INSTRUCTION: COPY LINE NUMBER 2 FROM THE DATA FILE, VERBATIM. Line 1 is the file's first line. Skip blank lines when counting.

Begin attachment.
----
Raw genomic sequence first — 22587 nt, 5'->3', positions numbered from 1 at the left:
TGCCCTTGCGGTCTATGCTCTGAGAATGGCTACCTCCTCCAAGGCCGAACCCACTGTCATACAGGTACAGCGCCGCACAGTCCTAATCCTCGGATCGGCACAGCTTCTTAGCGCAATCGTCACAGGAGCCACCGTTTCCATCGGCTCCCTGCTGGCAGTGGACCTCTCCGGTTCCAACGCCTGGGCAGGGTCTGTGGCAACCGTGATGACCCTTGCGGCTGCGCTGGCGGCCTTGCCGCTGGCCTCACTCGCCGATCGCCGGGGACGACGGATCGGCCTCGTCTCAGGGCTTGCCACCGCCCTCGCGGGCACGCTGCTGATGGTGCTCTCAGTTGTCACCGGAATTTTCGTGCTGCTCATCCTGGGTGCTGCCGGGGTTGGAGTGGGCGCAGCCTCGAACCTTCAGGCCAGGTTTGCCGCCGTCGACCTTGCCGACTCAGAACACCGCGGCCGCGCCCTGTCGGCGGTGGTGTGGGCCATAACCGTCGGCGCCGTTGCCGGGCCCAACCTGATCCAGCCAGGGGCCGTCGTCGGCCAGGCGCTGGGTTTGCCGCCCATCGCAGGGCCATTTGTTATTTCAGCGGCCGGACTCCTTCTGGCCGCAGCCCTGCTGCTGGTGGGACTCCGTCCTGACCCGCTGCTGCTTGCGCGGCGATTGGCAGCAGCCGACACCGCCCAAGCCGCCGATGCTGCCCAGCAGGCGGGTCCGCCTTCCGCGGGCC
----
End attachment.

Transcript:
TGCCCTTGCGGTCTATGCTCTGAGAATGGCTACCTCCTCCAAGGCCGAACCCACTGTCATACAGGTACAGCGCCGCACAGTCCTAATCCTCGGATCGGCACAGCTTCTTAGCGCAATCGTCACAGGAGCCACCGTTTCCATCGGCTCCCTGCTGGCAGTGGACCTCTCCGGTTCCAACGCCTGGGCAGGGTCTGTGGCAACCGTGATGACCCTTGCGGCTGCGCTGGCGGCCTTGCCGCTGGCCTCACTCGCCGATCGCCGGGGACGACGGATCGGCCTCGTCTCAGGGCTTGCCACCGCCCTCGCGGGCACGCTGCTGATGGTGCTCTCAGTTGTCACCGGAATTTTCGTGCTGCTCATCCTGGGTGCTGCCGGGGTTGGAGTGGGCGCAGCCTCGAACCTTCAGGCCAGGTTTGCCGCCGTCGACCTTGCCGACTCAGAACACCGCGGCCGCGCCCTGTCGGCGGTGGTGTGGGCCATAACCGTCGGCGCCGTTGCCGGGCCCAACCTGATCCAGCCAGGGGCCGTCGTCGGCCAGGCGCTGGGTTTGCCGCCCATCGCAGGGCCATTTGTTATTTCAGCGGCCGGACTCCTTCTGGCCGCAGCCCTGCTGCTGGTGGGACTCCGTCCTGACCCGCTGCTGCTTGCGCGGCGATTGGCAGCAGCCGACACCGCCCAAGCCGCCGATGCTGCCCAGCAGGCGGGTCCGCCTTCCGCGGGCC